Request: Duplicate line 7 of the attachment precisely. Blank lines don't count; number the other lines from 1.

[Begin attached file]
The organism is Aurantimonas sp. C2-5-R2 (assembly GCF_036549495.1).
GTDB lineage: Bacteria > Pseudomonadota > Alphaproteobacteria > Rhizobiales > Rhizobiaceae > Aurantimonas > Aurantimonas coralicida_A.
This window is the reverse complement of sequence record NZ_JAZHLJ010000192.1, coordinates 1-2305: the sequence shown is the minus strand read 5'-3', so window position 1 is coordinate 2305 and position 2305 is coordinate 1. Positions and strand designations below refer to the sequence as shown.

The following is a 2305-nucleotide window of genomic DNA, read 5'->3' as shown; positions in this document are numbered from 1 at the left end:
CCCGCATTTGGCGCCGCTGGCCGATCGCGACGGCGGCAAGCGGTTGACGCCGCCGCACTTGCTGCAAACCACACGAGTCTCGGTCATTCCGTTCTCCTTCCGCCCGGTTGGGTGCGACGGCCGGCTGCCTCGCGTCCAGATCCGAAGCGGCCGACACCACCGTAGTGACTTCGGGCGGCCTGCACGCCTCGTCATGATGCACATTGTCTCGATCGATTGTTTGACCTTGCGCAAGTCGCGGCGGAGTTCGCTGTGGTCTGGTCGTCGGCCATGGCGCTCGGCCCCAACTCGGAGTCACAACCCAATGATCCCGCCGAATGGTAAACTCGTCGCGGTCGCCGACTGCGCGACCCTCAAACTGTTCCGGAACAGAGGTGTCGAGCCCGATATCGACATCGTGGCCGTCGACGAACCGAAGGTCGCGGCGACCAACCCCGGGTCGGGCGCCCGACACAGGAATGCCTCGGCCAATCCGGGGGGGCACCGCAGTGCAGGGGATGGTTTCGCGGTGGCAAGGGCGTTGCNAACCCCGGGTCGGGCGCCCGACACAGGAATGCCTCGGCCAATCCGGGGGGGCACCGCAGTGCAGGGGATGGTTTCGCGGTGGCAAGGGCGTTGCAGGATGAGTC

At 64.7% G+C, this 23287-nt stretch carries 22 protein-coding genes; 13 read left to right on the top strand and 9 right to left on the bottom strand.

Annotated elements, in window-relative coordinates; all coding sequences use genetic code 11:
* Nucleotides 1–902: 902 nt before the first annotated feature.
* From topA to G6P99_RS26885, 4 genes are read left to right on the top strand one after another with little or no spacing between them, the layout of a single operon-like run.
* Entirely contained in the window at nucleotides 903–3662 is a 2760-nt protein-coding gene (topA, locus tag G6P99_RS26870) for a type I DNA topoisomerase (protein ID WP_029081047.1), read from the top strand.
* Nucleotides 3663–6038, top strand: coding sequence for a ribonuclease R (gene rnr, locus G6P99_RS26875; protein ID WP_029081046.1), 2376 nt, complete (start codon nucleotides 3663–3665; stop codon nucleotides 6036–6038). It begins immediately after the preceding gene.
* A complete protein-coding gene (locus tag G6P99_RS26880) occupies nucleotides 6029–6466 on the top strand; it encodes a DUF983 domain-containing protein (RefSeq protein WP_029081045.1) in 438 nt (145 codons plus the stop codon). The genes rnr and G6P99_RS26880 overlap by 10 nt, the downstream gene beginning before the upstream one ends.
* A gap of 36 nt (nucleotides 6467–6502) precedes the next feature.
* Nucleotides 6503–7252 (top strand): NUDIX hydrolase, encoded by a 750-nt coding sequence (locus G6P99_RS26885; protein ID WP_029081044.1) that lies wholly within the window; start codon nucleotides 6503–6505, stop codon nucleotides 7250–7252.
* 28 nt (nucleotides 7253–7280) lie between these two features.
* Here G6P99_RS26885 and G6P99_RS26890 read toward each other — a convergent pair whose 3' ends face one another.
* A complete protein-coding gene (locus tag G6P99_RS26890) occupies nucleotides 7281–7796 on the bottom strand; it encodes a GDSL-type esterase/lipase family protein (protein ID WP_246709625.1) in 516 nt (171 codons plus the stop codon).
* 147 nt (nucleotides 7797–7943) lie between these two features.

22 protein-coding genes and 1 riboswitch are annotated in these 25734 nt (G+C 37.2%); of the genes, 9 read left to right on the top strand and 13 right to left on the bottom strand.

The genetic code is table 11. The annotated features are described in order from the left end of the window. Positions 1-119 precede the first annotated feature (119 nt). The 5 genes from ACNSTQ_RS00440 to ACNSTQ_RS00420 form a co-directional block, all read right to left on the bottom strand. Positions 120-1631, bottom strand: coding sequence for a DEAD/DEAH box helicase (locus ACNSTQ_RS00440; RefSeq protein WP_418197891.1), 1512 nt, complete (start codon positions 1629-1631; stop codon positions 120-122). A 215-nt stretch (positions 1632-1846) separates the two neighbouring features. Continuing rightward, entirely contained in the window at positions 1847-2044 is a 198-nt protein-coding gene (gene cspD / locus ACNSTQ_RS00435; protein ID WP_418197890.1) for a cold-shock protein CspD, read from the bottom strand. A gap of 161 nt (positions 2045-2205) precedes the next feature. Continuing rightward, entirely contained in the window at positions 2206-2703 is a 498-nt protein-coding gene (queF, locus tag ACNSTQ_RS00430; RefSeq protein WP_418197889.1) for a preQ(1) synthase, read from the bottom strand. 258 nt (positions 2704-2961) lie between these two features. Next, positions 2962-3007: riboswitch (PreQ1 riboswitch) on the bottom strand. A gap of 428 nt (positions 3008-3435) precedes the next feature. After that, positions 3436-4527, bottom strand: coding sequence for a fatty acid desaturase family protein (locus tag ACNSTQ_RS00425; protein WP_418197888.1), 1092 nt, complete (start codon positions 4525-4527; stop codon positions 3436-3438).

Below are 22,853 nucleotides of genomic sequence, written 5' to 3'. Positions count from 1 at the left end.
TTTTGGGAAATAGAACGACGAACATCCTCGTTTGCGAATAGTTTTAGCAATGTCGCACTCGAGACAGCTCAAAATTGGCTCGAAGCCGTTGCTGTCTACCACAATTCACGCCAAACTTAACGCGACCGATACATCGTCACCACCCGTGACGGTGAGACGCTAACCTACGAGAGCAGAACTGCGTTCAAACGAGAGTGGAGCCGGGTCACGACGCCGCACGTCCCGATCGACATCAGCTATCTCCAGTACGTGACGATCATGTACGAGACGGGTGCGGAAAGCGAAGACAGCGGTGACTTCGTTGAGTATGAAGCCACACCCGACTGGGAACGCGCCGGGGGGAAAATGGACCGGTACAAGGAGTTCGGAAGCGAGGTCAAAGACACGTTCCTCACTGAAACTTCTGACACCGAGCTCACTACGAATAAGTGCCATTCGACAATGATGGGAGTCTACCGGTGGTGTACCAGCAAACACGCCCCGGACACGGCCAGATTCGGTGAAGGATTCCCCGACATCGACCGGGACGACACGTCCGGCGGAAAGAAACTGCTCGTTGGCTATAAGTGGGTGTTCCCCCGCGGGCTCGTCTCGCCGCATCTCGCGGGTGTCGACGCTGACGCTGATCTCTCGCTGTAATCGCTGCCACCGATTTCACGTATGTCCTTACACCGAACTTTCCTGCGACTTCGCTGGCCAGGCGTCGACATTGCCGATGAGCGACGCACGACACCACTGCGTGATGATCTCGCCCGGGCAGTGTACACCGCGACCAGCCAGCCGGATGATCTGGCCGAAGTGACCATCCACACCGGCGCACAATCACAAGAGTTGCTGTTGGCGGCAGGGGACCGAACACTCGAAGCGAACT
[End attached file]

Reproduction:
Annotated elements, in window-relative coordinates; all coding sequences use genetic code 11: